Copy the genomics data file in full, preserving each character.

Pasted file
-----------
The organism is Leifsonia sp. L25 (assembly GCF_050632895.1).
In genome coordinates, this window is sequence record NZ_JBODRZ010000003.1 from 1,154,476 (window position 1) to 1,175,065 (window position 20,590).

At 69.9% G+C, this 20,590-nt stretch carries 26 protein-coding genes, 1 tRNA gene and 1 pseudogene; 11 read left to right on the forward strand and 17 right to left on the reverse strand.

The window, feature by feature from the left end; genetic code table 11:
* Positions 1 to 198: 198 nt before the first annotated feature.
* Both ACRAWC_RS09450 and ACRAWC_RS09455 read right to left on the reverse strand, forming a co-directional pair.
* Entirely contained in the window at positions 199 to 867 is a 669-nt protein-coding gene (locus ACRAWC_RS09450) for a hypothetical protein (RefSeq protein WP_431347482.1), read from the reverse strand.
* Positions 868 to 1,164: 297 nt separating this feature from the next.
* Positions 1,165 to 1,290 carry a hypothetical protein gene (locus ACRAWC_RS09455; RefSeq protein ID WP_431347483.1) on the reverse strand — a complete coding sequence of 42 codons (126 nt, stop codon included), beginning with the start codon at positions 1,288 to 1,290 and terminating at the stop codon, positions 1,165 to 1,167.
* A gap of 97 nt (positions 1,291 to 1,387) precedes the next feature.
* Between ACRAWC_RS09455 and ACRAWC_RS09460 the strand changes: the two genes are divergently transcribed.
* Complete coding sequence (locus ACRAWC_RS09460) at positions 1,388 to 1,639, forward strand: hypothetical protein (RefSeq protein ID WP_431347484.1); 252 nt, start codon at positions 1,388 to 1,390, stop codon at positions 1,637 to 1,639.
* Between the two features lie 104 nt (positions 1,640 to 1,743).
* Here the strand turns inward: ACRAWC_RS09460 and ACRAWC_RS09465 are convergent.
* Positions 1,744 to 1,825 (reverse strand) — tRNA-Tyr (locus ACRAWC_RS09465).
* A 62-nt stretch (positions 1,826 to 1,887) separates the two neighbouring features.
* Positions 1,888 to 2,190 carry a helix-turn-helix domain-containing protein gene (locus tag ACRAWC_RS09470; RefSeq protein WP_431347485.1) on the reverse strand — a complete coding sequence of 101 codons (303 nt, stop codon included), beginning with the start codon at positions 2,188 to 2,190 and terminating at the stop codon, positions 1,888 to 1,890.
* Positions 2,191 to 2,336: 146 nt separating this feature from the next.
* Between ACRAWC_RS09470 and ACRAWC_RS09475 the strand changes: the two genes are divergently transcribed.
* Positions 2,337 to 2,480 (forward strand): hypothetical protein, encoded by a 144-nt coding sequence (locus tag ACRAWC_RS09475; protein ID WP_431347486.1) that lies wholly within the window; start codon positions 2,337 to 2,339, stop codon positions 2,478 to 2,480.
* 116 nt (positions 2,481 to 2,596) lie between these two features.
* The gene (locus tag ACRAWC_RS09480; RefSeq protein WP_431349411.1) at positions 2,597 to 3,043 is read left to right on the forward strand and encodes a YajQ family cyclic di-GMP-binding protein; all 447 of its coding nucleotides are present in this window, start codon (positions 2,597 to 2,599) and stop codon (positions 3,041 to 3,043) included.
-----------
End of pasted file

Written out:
The organism is Leifsonia sp. L25 (assembly GCF_050632895.1).
In genome coordinates, this window is sequence record NZ_JBODRZ010000003.1 from 1,154,476 (window position 1) to 1,175,065 (window position 20,590).

At 69.9% G+C, this 20,590-nt stretch carries 26 protein-coding genes, 1 tRNA gene and 1 pseudogene; 11 read left to right on the forward strand and 17 right to left on the reverse strand.

The window, feature by feature from the left end; genetic code table 11:
* Positions 1 to 198: 198 nt before the first annotated feature.
* Both ACRAWC_RS09450 and ACRAWC_RS09455 read right to left on the reverse strand, forming a co-directional pair.
* Entirely contained in the window at positions 199 to 867 is a 669-nt protein-coding gene (locus ACRAWC_RS09450) for a hypothetical protein (RefSeq protein WP_431347482.1), read from the reverse strand.
* Positions 868 to 1,164: 297 nt separating this feature from the next.
* Positions 1,165 to 1,290 carry a hypothetical protein gene (locus ACRAWC_RS09455; RefSeq protein ID WP_431347483.1) on the reverse strand — a complete coding sequence of 42 codons (126 nt, stop codon included), beginning with the start codon at positions 1,288 to 1,290 and terminating at the stop codon, positions 1,165 to 1,167.
* A gap of 97 nt (positions 1,291 to 1,387) precedes the next feature.
* Between ACRAWC_RS09455 and ACRAWC_RS09460 the strand changes: the two genes are divergently transcribed.
* Complete coding sequence (locus ACRAWC_RS09460) at positions 1,388 to 1,639, forward strand: hypothetical protein (RefSeq protein ID WP_431347484.1); 252 nt, start codon at positions 1,388 to 1,390, stop codon at positions 1,637 to 1,639.
* Between the two features lie 104 nt (positions 1,640 to 1,743).
* Here the strand turns inward: ACRAWC_RS09460 and ACRAWC_RS09465 are convergent.
* Positions 1,744 to 1,825 (reverse strand) — tRNA-Tyr (locus ACRAWC_RS09465).
* A 62-nt stretch (positions 1,826 to 1,887) separates the two neighbouring features.
* Positions 1,888 to 2,190 carry a helix-turn-helix domain-containing protein gene (locus tag ACRAWC_RS09470; RefSeq protein WP_431347485.1) on the reverse strand — a complete coding sequence of 101 codons (303 nt, stop codon included), beginning with the start codon at positions 2,188 to 2,190 and terminating at the stop codon, positions 1,888 to 1,890.
* Positions 2,191 to 2,336: 146 nt separating this feature from the next.
* Between ACRAWC_RS09470 and ACRAWC_RS09475 the strand changes: the two genes are divergently transcribed.
* Positions 2,337 to 2,480 (forward strand): hypothetical protein, encoded by a 144-nt coding sequence (locus tag ACRAWC_RS09475; protein ID WP_431347486.1) that lies wholly within the window; start codon positions 2,337 to 2,339, stop codon positions 2,478 to 2,480.
* 116 nt (positions 2,481 to 2,596) lie between these two features.
* The gene (locus tag ACRAWC_RS09480; RefSeq protein WP_431349411.1) at positions 2,597 to 3,043 is read left to right on the forward strand and encodes a YajQ family cyclic di-GMP-binding protein; all 447 of its coding nucleotides are present in this window, start codon (positions 2,597 to 2,599) and stop codon (positions 3,041 to 3,043) included.